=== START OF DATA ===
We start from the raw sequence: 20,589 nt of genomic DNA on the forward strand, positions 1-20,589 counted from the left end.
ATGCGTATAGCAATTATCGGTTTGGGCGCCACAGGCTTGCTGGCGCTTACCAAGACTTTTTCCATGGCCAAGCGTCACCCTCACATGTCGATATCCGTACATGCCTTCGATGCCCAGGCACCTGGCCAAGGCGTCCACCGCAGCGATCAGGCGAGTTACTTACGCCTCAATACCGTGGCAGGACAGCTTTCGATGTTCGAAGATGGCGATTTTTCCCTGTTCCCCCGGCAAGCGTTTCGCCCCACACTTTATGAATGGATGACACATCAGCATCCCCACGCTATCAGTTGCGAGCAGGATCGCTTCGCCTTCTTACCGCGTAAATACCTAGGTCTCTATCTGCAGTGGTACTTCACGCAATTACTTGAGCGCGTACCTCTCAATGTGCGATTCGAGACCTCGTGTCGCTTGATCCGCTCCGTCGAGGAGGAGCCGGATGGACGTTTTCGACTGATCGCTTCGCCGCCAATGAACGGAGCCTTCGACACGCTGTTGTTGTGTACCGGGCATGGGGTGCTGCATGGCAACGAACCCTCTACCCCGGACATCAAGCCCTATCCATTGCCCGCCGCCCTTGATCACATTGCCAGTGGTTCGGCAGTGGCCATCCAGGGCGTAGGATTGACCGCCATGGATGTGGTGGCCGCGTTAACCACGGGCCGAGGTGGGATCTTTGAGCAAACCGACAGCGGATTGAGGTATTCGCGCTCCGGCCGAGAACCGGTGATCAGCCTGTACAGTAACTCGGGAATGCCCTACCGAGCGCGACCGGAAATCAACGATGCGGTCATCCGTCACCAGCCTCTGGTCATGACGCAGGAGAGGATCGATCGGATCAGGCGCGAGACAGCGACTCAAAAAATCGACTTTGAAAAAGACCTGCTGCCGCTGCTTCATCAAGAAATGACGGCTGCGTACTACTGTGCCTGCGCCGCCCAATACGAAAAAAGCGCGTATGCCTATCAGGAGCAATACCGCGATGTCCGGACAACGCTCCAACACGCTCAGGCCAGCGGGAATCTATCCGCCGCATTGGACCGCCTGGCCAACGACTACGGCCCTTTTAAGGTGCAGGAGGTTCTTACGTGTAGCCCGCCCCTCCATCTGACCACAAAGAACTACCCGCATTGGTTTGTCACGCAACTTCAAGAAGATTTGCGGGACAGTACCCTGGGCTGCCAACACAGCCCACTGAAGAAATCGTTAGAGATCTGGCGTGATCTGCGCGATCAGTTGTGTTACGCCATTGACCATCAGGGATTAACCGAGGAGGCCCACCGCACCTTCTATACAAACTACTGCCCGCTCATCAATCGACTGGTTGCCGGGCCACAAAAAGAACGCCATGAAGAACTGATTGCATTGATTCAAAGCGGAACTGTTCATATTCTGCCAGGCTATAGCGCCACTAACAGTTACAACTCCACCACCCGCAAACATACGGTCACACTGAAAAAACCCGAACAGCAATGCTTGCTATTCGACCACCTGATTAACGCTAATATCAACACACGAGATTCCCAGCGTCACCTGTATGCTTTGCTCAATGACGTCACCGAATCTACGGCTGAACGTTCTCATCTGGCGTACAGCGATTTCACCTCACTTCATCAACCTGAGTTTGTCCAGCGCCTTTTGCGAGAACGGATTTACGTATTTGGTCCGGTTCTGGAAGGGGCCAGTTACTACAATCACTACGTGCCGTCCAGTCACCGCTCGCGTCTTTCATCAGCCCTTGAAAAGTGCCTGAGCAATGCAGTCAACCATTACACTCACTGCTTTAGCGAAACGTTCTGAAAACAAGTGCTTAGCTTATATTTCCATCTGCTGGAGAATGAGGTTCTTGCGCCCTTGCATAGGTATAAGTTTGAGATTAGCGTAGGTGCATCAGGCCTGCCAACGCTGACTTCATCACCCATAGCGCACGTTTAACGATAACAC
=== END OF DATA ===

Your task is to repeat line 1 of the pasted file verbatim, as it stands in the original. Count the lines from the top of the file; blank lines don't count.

We start from the raw sequence: 20,589 nt of genomic DNA on the forward strand, positions 1-20,589 counted from the left end.